SEA BRIGHT: The owner of Tommy's Coal Fired Pizza, Red Bank, plans to turn the Sandy-destroyed Sea Bright Post Office into a similar bar and restaurant possibly called Tommy's Tavern after getting approval from the borough planning board on March 10.
Tommy Bonfiglio presented plans to the Sea Bright Planning Board, his attorney, engineer and architect explaining the project, which will renovate the building instead of demolishing it to build a new one. The new business is expected to open in time for the summer of 2015.
The bar and restaurant will be on the first floor of the 1,600 square feet footprint. The second floor of the building will be storage. Previously the building had the post office, six total commercial uses and residential space on its second floor. The only use proposed was to operate a business, under the site plan presented.
Residents from the neighboring Nautilus Condominiums brought concerns to the minor site plan presentation, worrying that noise, light, ancillary buildings and outdoor seating, which at some points were 12 feet from residents' homes, would create a quality of life issue.
The restaurant will seat around 195 inside, and have seating outside, in the back of the building, for another 104. Overlooking the river, the plan presents not to use the back for parking, though 135 parking spaces are required for the number of patrons and employees. The attorney for the applicant, Martin McGann, said ample parking exists in the municipal lot across the street, and much of the restaurant's traffic would be from people walking to the restaurant.
The main points of contention with the application were the possibility of outside entertainment. "I thought this was a pizza restaurant, now it's a night club," said Planning Board Vice Chair David Desio.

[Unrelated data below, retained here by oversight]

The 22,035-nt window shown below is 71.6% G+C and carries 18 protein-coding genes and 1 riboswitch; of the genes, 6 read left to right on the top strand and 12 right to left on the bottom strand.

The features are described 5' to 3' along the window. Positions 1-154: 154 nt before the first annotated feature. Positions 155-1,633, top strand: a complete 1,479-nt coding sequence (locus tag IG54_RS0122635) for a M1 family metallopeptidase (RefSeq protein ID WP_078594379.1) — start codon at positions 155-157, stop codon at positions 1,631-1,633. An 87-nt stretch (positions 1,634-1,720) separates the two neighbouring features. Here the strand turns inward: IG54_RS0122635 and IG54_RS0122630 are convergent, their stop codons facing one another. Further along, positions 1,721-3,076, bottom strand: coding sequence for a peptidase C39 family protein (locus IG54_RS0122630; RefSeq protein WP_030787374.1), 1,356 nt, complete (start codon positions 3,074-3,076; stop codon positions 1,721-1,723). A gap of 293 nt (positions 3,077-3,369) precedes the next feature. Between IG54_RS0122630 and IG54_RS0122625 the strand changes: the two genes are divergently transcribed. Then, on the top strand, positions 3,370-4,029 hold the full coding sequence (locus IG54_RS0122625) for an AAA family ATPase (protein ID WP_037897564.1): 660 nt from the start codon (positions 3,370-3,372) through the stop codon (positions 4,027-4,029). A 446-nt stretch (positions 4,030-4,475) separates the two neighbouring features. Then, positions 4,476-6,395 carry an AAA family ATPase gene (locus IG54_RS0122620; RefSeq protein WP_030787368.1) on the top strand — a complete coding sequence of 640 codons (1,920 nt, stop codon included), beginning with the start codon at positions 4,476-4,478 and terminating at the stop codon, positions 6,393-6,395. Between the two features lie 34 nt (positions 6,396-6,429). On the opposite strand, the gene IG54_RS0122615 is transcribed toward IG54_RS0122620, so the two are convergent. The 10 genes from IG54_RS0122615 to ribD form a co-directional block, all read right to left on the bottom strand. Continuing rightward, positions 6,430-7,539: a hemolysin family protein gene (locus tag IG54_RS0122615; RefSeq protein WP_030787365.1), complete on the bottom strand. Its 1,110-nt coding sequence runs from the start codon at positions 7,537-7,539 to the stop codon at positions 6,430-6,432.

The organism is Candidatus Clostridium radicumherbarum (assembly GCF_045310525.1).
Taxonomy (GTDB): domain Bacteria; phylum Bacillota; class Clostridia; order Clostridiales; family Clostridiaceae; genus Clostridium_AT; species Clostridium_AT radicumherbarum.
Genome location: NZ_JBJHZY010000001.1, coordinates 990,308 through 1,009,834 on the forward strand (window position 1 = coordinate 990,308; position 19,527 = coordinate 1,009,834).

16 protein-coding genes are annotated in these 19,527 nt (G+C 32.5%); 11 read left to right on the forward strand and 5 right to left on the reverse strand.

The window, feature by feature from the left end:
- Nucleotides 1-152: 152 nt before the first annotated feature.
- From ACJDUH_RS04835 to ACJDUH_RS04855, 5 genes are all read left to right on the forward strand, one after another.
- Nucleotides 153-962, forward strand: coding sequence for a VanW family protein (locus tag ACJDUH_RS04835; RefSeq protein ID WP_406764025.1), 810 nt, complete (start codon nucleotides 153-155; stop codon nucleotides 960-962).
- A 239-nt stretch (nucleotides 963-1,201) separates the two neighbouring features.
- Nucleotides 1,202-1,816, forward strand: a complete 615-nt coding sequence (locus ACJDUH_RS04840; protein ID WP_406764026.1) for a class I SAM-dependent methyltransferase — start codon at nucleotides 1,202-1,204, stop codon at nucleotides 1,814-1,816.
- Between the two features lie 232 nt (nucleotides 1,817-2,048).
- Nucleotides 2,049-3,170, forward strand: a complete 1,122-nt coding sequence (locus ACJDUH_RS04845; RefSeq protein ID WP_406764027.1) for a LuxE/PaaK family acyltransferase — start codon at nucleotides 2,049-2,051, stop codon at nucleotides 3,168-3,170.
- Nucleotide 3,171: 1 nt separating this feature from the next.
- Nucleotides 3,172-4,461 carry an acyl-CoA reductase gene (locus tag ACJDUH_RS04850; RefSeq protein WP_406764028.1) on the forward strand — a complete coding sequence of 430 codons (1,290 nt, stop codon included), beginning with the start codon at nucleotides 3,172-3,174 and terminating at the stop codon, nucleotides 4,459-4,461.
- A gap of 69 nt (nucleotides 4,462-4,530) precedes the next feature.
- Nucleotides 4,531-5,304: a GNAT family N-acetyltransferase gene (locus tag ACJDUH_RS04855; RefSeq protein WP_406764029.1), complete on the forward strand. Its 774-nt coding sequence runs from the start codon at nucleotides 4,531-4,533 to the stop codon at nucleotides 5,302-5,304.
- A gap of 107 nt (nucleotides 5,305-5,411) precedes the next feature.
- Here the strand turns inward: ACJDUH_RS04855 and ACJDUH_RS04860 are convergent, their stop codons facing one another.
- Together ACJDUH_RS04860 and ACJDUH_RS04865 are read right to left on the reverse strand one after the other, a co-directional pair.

"Please don't qualify it as that," McGann said, who asked for a recess to discuss with his client the questions and contention the board had with outside entertainment. Questions of decibels, placement of entertainer's performance area, type of entertainment, possible dancing or other activities were all raised.
Bonfiglio said to provide entertainment was part of the broader plan for the property, but would not likely be in place immediately. "I don't know if we'll get to this point," he said. "We have to rehab the building, we have a lot to do to be open for summer."
After the recess, McGann presented an update that said outdoor entertainment was not one of the uses of current site plan. The board attorney explained that should that change, the plans for the change would have to again come before the board to approve that portion.
Other site plan elements discussed were the less than 10-foot wide driveway that leads to the back. The only vehicular traffic for the driveway would be the garbage truck to access the restaurant's Dumpsters, said McGann. The dumpsters, outdoor seating, paved area, landscaping and a walk-in cooler would all be situated in the back. Originally farther away from the building, after residents complained of the proximity and the board members inquired further, the applicant agreed to seek a variance to put the walk-in cooler closer to the restaurant and at another angle.
"It's very important to us to be good neighbors," Bonfiglio said, adding that he plans to landscape the back area appropriately and add buffers that create better aesthetics. "We don't want to do anything the borough prohibits," referring to loud music past 10 p.m., which is prohibited in Sea Bright.
"Please don't think we are not in favor of your application," said Councilman Marc Leckstein. "We also have to take into account the whole town, the residents, and possible quality of life issues."
The building at 1030 Ocean Avenue, shuttered since Hurricane Sandy, had a previous proposal for hotel space, then office space.